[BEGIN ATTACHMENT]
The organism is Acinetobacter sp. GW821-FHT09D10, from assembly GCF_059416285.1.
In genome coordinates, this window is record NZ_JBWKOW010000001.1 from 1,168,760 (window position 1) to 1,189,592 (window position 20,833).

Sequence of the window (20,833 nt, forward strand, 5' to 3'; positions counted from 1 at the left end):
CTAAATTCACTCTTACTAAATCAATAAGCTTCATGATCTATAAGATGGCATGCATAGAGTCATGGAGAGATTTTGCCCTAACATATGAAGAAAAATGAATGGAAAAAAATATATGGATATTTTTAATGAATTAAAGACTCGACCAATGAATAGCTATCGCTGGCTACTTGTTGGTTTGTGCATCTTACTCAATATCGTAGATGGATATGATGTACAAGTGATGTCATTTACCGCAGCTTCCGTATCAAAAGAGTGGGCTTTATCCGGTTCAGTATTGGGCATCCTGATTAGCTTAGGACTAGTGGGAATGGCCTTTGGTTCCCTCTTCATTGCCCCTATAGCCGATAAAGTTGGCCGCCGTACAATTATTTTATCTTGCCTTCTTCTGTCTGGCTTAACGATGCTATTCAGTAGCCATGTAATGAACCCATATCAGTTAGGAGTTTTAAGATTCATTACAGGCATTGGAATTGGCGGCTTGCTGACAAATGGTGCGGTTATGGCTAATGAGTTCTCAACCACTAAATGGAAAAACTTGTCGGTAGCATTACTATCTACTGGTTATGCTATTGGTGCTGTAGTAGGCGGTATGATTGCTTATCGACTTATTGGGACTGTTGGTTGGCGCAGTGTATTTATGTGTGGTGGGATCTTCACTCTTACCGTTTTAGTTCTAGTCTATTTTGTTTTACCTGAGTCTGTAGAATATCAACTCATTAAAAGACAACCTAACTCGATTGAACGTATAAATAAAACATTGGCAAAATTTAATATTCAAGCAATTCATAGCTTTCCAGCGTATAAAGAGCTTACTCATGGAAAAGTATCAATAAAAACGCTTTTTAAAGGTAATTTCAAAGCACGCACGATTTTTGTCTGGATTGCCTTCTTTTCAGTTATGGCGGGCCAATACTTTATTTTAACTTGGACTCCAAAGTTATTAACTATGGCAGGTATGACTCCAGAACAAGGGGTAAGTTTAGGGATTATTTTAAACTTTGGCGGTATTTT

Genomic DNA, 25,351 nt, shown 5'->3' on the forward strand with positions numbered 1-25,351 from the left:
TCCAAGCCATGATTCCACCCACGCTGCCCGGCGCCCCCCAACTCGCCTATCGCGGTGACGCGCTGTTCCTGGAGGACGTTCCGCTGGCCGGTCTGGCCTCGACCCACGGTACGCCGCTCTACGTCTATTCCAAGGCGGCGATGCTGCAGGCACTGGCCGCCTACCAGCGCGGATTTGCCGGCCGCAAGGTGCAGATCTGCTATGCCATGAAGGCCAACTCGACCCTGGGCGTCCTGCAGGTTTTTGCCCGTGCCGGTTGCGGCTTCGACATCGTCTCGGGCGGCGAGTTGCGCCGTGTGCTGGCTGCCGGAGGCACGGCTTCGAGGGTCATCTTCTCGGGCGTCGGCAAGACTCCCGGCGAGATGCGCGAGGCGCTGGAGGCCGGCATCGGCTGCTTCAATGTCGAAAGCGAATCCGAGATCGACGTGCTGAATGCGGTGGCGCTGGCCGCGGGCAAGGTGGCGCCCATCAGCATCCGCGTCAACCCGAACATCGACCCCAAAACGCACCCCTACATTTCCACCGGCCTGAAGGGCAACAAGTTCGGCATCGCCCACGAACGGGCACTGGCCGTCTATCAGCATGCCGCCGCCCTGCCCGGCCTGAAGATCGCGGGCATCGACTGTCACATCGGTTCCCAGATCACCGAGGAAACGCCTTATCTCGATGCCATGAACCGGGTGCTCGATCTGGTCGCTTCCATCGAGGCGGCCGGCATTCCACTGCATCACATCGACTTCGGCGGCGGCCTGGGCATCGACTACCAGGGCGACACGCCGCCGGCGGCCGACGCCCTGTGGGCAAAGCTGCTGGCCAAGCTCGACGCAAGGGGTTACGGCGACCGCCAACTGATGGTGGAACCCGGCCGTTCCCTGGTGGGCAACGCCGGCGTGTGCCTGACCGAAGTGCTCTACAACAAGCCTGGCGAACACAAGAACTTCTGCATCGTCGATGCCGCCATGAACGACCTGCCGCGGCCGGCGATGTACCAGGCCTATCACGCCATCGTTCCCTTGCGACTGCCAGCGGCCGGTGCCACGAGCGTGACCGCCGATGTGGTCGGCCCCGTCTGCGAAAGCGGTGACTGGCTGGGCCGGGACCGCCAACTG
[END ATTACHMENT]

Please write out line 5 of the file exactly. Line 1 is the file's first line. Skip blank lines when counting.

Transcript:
Genomic DNA, 25,351 nt, shown 5'->3' on the forward strand with positions numbered 1-25,351 from the left: